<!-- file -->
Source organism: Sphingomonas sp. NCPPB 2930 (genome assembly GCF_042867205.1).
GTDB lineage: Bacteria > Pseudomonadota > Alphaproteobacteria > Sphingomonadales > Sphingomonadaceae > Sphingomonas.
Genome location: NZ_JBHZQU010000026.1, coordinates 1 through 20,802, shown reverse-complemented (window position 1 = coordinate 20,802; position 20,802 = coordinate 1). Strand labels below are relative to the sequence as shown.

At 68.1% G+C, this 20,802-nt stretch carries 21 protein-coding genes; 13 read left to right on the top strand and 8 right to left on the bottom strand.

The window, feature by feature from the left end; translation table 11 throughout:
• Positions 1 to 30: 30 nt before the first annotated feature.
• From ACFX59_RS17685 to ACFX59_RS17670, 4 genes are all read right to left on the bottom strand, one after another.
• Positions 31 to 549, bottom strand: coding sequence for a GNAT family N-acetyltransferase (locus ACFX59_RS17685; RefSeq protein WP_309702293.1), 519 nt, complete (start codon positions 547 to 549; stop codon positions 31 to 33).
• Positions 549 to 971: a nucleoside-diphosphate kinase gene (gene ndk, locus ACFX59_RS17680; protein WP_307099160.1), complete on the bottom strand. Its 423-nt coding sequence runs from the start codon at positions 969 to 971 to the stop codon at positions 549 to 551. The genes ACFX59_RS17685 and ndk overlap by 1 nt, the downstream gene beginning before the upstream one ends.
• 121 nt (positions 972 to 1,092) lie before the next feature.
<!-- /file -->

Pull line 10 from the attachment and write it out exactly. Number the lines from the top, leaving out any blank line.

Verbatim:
• 121 nt (positions 972 to 1,092) lie before the next feature.